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Great English Oaks

Great English Oaks image
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"We were botind for Mark Ash, alrnost the flnest part of the New Forest, Lhough where all is so beautif ui comparison seems invidious. It would be difflcult to describe the wild grandeur of the wood af ter we had entered within the bounds of Bolderwood and Mark Ash. Groups of trees, certainly larger and finer than any I had yet seen, surprised one by their wonderf ui and of ten grotesque forrns. High above our heads, meeting like the Gothic arches of a cathedral, wide branches spread and blended together. Often we stood inclosed as by walls, in these natural temples, the trees standing out from each other in long anï lovely aisles for a great distance, the sky, but not the daylight, completely shut out. Every bránch was lined with snow; every thing was white and dazzling; the barer branches ran in white veins, and clung and clasped each other like things of life. A white fretwtK was aoove ana around us. Branches, some of them large as small trees, lay prone upon the earth. borne down by the weight of the snow, and obstructing our path. Even as we stood, wondering silently at all this strange beauty, branches cracked and feil to the earth - as the old postman had said - with the report of small guns. As for the path itself, well for su we were on horseback. Even the horses had some difflculty in getting through tlin oceans of mud and slush, that the rneltmg snow was tast reducing to an iinpassable point. We came upon the charcoal burners' track and tlie watchman's hut, now half buried in the snow, and admired their tact and taste and cunning in choosing the loveliest parta of the forest f or their operations. Like the monks of old who pitched their habitations in the densest but lovliest of solitudes, but where the eternal silence was sure to be disturbed by the flowing gurgle of a well-stocked trout stream as a means to an innocent pastime and the plenishing of their lardera- a crafty way of killing two birds- and such birds!- with one stone. Some of the principal h-Rus of the forest are known by their ñames; such as the'Knyghtwood Oak, the King Oak, the Queen Oak, the Queon Bower Oak, the Twelve Apostles, and St. Teter's Oak. Of the Twelve Apostles, seven have departed this life ; uve only remain. The Knyghtwood Oak was a grand and gigantic fellow, lording it like a king far over hia fellows. We had left the beaten track to get to it, and the snow and the bracken and the fallen branches crackled under the horses' feet with a. sharp, crisp sound that in itself was a Keen enjoyineni. xaiuuy u,,n uw the pathwáy we entered a long plantation of young flrs. Here, indeed, for the flrsfc time, I was reminded of ïiorway, and went back in imagination to its pine-scented forests and torrent swept valleys, ita fjelds and fjords - scènes verv different f rom those through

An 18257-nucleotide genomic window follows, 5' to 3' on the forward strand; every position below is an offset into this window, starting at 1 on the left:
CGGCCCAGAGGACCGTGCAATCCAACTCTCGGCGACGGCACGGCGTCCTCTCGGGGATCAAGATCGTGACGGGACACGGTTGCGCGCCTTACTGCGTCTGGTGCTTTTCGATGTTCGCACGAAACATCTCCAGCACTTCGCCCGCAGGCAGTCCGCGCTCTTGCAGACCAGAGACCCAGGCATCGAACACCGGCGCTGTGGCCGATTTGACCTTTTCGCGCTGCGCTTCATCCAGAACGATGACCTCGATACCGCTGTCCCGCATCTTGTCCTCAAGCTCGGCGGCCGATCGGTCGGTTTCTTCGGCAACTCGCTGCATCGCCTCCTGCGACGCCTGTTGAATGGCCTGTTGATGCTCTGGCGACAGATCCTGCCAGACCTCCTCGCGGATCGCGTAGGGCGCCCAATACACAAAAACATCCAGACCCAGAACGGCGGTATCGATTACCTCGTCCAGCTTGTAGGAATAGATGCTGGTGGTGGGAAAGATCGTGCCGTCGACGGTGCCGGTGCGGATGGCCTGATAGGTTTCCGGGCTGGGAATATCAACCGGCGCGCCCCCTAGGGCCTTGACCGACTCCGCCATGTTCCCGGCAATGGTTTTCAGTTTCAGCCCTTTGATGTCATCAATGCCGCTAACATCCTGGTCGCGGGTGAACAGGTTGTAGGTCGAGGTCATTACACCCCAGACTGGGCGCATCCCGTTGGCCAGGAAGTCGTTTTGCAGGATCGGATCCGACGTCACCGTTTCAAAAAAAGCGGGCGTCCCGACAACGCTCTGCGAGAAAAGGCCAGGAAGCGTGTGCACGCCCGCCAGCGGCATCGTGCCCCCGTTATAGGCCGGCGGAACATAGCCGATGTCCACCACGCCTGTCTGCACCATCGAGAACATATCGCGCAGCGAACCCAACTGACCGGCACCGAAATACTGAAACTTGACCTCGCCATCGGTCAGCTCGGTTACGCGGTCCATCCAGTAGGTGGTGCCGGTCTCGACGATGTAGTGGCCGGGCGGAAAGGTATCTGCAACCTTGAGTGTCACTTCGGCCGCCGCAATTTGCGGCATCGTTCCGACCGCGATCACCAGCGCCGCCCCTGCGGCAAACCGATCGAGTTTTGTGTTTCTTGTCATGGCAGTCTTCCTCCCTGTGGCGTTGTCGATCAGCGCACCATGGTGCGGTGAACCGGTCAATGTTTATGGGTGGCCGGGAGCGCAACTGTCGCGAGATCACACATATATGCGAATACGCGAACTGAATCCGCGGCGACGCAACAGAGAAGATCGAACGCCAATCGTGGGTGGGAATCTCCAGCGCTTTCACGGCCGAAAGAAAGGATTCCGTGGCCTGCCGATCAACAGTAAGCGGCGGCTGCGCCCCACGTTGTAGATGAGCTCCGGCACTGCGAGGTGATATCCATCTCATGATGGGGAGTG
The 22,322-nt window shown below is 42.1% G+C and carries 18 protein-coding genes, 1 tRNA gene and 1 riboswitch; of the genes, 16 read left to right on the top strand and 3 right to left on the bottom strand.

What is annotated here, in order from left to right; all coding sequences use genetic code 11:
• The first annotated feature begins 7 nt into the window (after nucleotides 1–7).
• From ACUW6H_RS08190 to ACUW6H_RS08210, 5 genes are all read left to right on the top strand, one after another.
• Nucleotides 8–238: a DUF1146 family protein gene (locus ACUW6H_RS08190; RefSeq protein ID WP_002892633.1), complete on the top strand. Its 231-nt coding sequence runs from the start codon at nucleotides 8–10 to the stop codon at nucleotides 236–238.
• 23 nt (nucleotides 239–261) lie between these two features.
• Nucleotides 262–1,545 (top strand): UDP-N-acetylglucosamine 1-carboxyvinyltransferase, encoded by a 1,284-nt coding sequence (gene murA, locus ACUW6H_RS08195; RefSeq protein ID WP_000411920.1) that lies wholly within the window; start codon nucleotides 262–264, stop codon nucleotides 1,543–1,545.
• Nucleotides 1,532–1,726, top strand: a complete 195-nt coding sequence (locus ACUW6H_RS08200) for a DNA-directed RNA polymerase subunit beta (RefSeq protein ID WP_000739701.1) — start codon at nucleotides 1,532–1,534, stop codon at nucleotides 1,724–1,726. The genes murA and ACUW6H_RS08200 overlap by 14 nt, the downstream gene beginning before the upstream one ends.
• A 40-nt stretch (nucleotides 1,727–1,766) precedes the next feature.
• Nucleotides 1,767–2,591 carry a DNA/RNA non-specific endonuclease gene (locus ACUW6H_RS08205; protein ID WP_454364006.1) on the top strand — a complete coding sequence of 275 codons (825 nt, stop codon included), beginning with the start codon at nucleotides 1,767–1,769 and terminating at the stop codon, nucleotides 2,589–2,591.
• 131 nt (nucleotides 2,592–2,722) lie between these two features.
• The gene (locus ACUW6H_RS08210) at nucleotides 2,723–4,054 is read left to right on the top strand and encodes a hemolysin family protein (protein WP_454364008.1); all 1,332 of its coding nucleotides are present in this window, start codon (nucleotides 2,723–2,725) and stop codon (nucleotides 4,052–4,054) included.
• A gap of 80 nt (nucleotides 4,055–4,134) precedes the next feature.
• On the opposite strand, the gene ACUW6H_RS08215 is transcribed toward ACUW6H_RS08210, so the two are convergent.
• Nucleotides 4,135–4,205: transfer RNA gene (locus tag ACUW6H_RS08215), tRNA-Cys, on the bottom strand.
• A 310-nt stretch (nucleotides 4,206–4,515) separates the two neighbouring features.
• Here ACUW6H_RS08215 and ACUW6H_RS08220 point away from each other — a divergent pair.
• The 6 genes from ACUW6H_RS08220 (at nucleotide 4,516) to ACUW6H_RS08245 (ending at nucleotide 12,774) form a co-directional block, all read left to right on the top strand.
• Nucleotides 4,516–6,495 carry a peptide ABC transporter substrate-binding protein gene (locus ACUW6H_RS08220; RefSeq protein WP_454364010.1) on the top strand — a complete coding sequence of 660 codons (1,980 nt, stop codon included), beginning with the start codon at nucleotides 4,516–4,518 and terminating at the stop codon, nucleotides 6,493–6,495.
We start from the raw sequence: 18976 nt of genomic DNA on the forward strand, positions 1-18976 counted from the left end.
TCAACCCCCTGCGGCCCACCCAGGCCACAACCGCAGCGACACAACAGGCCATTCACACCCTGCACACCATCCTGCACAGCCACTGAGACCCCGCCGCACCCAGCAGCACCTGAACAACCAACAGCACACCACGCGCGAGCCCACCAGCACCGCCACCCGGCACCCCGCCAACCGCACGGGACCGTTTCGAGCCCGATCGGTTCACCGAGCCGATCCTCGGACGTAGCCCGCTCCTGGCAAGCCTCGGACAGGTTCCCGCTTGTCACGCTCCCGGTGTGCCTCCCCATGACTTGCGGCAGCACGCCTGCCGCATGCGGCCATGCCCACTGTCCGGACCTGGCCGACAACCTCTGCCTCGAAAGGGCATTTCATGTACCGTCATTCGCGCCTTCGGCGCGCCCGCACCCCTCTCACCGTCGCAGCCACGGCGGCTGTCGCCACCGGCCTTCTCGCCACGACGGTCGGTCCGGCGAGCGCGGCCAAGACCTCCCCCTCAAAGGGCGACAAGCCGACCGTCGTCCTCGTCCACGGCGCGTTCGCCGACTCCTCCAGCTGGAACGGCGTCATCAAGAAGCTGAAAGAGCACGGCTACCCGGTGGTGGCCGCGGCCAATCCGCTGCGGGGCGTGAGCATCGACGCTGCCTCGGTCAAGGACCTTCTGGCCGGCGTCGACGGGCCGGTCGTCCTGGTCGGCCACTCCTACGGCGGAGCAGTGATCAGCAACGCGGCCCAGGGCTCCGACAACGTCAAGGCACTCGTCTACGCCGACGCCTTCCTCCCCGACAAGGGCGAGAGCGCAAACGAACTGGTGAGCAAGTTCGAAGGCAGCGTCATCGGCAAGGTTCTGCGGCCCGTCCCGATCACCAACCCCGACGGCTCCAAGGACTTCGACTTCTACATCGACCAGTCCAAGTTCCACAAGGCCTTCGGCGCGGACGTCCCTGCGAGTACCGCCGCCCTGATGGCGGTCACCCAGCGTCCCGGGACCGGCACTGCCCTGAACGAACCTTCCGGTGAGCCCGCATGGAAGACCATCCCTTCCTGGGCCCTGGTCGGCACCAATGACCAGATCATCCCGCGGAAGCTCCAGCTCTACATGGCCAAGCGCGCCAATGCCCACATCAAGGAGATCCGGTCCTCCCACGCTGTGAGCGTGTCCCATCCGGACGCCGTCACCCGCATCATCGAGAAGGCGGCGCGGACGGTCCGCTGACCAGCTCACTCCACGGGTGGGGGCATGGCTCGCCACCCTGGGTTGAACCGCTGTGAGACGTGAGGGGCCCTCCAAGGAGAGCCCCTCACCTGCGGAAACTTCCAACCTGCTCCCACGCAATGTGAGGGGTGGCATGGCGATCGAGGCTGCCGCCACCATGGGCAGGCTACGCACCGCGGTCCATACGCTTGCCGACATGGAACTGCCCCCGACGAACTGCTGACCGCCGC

Old News
Ann Arbor Democrat